Mostly everyone is focused on whether Greece approves or rejects a referendum Sunday on Europe's austerity program. A "yes" vote means that the ruling party, Syriza, will likely step down, and Greece will be back at the negotiating table seeking continued financial aid from Europe in exchange for tough austerity measures. A "no" vote could empower Syriza to demand better terms from Europe, but it might also well mean that Greece would have to abandon the euro. The vote is too close to call.
But for all the focus on it, Larry Summers, a former Treasury secretary and veteran of financial crises, says the referendum is only the second most important event in Greece this week. The most important comes after that -- probably on Monday. That's when its banks likely will run out of funding.
On his Web site this afternoon, Summers offers a brief but chilling analysis of what that will mean.
Tomorrow Greece votes. No one can know the outcome yet. Indeed, my bet is that a third of the voters are not yet sure how they will vote. If polls could not get the British election right, I doubt that they can get this one right. Anything can happen, and it would not surprise me if the vote is a landslide, one way or the other.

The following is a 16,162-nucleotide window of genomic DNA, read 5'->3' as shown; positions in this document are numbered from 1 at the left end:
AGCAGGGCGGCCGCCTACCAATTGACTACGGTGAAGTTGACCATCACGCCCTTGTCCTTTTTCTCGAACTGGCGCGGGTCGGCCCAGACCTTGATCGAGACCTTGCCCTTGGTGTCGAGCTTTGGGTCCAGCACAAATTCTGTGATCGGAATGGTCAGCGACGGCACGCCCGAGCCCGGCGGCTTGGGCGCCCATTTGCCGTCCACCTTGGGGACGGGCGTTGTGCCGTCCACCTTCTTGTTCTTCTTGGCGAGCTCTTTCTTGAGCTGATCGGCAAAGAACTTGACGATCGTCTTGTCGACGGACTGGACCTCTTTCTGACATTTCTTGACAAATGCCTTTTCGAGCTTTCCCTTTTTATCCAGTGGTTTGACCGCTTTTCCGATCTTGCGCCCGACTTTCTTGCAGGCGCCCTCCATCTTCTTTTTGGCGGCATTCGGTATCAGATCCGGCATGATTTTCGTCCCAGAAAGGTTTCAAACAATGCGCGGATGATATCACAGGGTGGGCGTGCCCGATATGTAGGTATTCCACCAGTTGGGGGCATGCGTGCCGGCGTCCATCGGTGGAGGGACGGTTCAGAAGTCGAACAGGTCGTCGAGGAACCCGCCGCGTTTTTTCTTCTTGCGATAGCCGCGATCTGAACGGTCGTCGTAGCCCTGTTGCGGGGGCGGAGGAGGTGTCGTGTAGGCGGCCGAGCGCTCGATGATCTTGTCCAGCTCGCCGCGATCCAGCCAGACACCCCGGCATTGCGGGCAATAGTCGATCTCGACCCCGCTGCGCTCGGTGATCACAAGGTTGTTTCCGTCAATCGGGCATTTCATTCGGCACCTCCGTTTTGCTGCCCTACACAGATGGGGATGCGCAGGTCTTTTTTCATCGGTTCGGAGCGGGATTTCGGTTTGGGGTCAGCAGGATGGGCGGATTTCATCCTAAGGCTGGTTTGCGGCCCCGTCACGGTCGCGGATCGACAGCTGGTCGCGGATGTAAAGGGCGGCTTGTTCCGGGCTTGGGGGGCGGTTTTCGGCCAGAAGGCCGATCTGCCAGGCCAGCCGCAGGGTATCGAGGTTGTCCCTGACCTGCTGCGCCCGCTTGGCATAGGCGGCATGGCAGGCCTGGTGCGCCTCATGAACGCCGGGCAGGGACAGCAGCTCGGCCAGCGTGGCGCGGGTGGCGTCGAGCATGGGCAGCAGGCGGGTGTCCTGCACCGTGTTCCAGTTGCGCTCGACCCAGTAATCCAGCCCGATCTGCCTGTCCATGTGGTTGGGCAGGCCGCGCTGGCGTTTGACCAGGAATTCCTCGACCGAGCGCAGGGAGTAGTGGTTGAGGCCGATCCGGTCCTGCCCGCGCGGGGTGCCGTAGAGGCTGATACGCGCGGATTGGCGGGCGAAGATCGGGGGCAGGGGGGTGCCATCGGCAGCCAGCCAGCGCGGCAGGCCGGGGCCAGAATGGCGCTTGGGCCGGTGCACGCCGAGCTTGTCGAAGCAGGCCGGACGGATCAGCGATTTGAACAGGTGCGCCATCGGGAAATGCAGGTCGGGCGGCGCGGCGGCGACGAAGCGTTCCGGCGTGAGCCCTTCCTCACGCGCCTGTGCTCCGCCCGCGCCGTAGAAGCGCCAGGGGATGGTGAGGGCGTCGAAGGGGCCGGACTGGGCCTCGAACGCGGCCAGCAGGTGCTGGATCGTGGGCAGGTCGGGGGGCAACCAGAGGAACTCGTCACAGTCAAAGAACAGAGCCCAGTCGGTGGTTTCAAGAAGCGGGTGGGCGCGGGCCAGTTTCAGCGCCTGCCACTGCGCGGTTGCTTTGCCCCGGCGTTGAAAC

Many suppose that after the referendum, matters will revert to where they have been, with a painful negotiation again underway between Greece and the European authorities. The idea is that a yes vote will empower the European authorities and a no vote will increase Greece’s leverage. This presumes that it is possible to return to the world of two weeks ago. It isn’t – with banks closed and capital controls in place.
The referendum is probably the second most important event of the week in Greece. However it turns out, Greek banks will run out of cash early in the week, probably on Monday. There will be an immediate need to either provide them with some sort of IOU scrip to meet demand for funds or to resolve them in some way, as Greece lacks the capacity to create Euro. What the Europeans do and the decisions the Greeks make will shape the future of Greece and the Euro area.
There is a further paradigm changer. The [International Monetary Fund] at last has acknowledged the painful truth that to have a plausible chance of success far more support for Greece will be necessary along with drastic debt relief. This will make any deal along the lines of what was under discussion in Brussels untenable, as no will see it having a chance of success.
Rapid constructive improvisation will be necessary immediately following the referendum no matter how it turns out. After months when both the Greeks and the Europeans have surprised negatively, let us hope that beginning Sunday night, the risk of catastrophe will concentrate minds and lead to positive surprises.